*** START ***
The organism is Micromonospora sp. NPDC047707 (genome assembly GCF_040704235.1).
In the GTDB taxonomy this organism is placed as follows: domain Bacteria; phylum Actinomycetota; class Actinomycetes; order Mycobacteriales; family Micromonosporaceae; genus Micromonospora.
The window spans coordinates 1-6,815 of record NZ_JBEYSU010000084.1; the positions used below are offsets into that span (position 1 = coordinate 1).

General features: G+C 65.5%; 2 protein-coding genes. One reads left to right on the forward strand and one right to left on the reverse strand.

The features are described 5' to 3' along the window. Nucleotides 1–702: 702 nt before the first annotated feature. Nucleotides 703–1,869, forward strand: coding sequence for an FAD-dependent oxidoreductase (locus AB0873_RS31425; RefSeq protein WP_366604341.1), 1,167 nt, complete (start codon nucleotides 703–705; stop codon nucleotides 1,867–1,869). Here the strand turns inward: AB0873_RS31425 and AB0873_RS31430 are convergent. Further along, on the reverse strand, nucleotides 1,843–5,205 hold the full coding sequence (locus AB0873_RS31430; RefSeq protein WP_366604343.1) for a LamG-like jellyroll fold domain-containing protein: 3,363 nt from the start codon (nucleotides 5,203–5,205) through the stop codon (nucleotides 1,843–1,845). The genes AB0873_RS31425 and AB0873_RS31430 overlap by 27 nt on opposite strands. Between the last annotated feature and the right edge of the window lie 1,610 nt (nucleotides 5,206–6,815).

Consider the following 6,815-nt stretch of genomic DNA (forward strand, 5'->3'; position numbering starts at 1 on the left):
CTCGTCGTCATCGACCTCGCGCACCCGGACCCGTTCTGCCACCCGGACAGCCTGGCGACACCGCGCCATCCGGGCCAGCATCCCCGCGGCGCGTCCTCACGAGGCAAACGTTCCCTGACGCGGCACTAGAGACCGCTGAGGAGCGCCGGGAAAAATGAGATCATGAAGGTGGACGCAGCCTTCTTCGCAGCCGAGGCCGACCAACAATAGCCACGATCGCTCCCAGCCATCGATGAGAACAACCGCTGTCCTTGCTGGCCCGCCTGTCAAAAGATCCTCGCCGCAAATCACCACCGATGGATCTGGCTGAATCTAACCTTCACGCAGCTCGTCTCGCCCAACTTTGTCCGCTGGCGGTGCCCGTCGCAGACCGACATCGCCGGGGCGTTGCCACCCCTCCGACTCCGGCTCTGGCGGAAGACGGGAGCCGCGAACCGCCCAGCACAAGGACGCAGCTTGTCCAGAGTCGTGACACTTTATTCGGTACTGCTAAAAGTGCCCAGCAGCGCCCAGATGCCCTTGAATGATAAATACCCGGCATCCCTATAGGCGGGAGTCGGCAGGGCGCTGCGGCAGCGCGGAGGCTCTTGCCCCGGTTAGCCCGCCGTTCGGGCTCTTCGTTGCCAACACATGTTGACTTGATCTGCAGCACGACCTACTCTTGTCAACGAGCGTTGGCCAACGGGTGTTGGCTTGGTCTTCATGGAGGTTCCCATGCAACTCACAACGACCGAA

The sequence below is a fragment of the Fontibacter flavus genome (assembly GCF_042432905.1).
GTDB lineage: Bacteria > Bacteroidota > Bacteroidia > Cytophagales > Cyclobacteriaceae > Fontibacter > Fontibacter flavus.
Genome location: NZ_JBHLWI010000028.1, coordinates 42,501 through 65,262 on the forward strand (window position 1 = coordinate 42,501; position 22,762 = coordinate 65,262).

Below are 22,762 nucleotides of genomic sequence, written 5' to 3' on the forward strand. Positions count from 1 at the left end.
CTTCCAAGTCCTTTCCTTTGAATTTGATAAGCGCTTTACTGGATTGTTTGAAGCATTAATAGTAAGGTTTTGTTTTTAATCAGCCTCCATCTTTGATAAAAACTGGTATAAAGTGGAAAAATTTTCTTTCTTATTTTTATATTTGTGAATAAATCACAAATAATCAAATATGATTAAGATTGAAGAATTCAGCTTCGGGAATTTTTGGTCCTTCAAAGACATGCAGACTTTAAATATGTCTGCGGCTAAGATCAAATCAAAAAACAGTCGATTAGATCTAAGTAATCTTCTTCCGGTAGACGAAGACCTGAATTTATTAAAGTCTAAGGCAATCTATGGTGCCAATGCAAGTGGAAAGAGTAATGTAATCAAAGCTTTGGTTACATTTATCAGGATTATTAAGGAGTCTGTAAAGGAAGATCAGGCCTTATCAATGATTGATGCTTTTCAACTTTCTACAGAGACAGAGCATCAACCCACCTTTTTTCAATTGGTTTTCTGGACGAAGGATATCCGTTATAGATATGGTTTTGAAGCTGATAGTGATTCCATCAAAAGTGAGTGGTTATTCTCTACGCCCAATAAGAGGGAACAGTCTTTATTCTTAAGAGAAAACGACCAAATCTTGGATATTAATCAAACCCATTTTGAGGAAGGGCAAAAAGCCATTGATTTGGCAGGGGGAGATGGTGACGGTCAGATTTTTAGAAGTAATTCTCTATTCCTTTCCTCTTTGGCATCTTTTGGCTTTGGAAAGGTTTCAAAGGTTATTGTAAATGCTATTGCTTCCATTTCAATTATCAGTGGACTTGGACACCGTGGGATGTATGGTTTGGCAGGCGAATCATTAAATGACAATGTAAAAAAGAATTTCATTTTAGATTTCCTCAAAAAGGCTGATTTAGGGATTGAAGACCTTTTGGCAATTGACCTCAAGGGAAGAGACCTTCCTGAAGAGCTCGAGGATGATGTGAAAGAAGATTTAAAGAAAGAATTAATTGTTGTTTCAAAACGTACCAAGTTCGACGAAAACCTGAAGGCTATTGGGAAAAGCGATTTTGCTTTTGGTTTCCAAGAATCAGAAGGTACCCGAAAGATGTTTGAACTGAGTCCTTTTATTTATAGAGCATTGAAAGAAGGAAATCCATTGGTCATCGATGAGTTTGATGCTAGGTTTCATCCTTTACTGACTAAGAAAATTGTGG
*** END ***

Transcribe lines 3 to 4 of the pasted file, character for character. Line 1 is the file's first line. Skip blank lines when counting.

The window spans coordinates 1-6,815 of record NZ_JBEYSU010000084.1; the positions used below are offsets into that span (position 1 = coordinate 1).

General features: G+C 65.5%; 2 protein-coding genes. One reads left to right on the forward strand and one right to left on the reverse strand.